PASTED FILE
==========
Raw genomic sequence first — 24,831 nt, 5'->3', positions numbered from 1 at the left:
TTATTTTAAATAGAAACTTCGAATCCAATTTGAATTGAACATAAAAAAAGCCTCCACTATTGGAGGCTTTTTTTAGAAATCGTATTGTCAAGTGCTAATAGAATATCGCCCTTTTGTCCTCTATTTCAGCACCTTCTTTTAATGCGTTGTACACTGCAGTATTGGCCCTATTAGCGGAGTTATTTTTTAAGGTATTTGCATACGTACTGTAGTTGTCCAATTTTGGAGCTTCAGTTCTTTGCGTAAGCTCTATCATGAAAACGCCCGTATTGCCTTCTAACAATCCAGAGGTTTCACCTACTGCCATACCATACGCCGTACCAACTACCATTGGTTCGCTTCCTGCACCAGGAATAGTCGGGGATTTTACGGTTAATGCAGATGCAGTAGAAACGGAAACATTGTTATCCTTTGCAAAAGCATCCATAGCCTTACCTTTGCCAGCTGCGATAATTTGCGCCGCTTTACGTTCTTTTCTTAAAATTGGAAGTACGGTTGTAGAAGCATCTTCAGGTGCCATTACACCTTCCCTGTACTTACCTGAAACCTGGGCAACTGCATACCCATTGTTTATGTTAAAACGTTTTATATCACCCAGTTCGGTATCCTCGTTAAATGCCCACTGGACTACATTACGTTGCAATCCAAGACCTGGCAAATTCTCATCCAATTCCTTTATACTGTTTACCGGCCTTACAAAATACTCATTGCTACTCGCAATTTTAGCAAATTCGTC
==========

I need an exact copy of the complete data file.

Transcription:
Raw genomic sequence first — 24,831 nt, 5'->3', positions numbered from 1 at the left:
TTATTTTAAATAGAAACTTCGAATCCAATTTGAATTGAACATAAAAAAAGCCTCCACTATTGGAGGCTTTTTTTAGAAATCGTATTGTCAAGTGCTAATAGAATATCGCCCTTTTGTCCTCTATTTCAGCACCTTCTTTTAATGCGTTGTACACTGCAGTATTGGCCCTATTAGCGGAGTTATTTTTTAAGGTATTTGCATACGTACTGTAGTTGTCCAATTTTGGAGCTTCAGTTCTTTGCGTAAGCTCTATCATGAAAACGCCCGTATTGCCTTCTAACAATCCAGAGGTTTCACCTACTGCCATACCATACGCCGTACCAACTACCATTGGTTCGCTTCCTGCACCAGGAATAGTCGGGGATTTTACGGTTAATGCAGATGCAGTAGAAACGGAAACATTGTTATCCTTTGCAAAAGCATCCATAGCCTTACCTTTGCCAGCTGCGATAATTTGCGCCGCTTTACGTTCTTTTCTTAAAATTGGAAGTACGGTTGTAGAAGCATCTTCAGGTGCCATTACACCTTCCCTGTACTTACCTGAAACCTGGGCAACTGCATACCCATTGTTTATGTTAAAACGTTTTATATCACCCAGTTCGGTATCCTCGTTAAATGCCCACTGGACTACATTACGTTGCAATCCAAGACCTGGCAAATTCTCATCCAATTCCTTTATACTGTTTACCGGCCTTACAAAATACTCATTGCTACTCGCAATTTTAGCAAATTCGTC